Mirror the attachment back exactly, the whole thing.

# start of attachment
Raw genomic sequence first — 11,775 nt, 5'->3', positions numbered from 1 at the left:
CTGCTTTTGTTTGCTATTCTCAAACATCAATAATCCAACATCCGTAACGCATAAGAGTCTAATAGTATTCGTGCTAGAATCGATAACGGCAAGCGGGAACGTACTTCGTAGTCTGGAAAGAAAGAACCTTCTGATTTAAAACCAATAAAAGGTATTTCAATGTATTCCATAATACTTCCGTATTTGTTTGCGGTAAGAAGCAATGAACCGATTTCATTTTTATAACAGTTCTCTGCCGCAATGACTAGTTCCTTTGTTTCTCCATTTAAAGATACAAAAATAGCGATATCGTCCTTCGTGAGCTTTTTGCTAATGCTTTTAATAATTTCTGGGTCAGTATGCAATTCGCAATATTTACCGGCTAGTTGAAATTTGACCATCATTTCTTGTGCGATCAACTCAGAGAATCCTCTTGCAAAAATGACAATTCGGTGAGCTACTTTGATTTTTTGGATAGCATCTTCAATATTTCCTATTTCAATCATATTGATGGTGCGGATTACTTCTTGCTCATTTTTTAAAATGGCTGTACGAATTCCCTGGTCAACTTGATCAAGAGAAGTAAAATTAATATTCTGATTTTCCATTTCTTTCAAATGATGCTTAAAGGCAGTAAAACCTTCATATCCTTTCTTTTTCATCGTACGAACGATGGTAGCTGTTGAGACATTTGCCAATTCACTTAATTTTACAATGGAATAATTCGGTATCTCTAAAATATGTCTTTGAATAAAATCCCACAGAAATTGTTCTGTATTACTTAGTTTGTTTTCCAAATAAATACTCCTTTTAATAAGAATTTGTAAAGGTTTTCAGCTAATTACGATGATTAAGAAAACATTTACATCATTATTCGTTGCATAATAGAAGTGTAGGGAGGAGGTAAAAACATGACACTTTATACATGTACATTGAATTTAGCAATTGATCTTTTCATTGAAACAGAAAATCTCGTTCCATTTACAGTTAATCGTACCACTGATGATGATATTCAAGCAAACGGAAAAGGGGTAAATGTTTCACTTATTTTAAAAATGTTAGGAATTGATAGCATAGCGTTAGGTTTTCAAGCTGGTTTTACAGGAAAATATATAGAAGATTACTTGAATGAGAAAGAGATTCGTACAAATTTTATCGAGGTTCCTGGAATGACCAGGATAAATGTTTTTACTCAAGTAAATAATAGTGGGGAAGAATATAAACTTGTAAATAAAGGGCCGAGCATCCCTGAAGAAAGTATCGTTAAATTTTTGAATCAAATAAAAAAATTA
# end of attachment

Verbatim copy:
Raw genomic sequence first — 11,775 nt, 5'->3', positions numbered from 1 at the left:
CTGCTTTTGTTTGCTATTCTCAAACATCAATAATCCAACATCCGTAACGCATAAGAGTCTAATAGTATTCGTGCTAGAATCGATAACGGCAAGCGGGAACGTACTTCGTAGTCTGGAAAGAAAGAACCTTCTGATTTAAAACCAATAAAAGGTATTTCAATGTATTCCATAATACTTCCGTATTTGTTTGCGGTAAGAAGCAATGAACCGATTTCATTTTTATAACAGTTCTCTGCCGCAATGACTAGTTCCTTTGTTTCTCCATTTAAAGATACAAAAATAGCGATATCGTCCTTCGTGAGCTTTTTGCTAATGCTTTTAATAATTTCTGGGTCAGTATGCAATTCGCAATATTTACCGGCTAGTTGAAATTTGACCATCATTTCTTGTGCGATCAACTCAGAGAATCCTCTTGCAAAAATGACAATTCGGTGAGCTACTTTGATTTTTTGGATAGCATCTTCAATATTTCCTATTTCAATCATATTGATGGTGCGGATTACTTCTTGCTCATTTTTTAAAATGGCTGTACGAATTCCCTGGTCAACTTGATCAAGAGAAGTAAAATTAATATTCTGATTTTCCATTTCTTTCAAATGATGCTTAAAGGCAGTAAAACCTTCATATCCTTTCTTTTTCATCGTACGAACGATGGTAGCTGTTGAGACATTTGCCAATTCACTTAATTTTACAATGGAATAATTCGGTATCTCTAAAATATGTCTTTGAATAAAATCCCACAGAAATTGTTCTGTATTACTTAGTTTGTTTTCCAAATAAATACTCCTTTTAATAAGAATTTGTAAAGGTTTTCAGCTAATTACGATGATTAAGAAAACATTTACATCATTATTCGTTGCATAATAGAAGTGTAGGGAGGAGGTAAAAACATGACACTTTATACATGTACATTGAATTTAGCAATTGATCTTTTCATTGAAACAGAAAATCTCGTTCCATTTACAGTTAATCGTACCACTGATGATGATATTCAAGCAAACGGAAAAGGGGTAAATGTTTCACTTATTTTAAAAATGTTAGGAATTGATAGCATAGCGTTAGGTTTTCAAGCTGGTTTTACAGGAAAATATATAGAAGATTACTTGAATGAGAAAGAGATTCGTACAAATTTTATCGAGGTTCCTGGAATGACCAGGATAAATGTTTTTACTCAAGTAAATAATAGTGGGGAAGAATATAAACTTGTAAATAAAGGGCCGAGCATCCCTGAAGAAAGTATCGTTAAATTTTTGAATCAAATAAAAAAATTA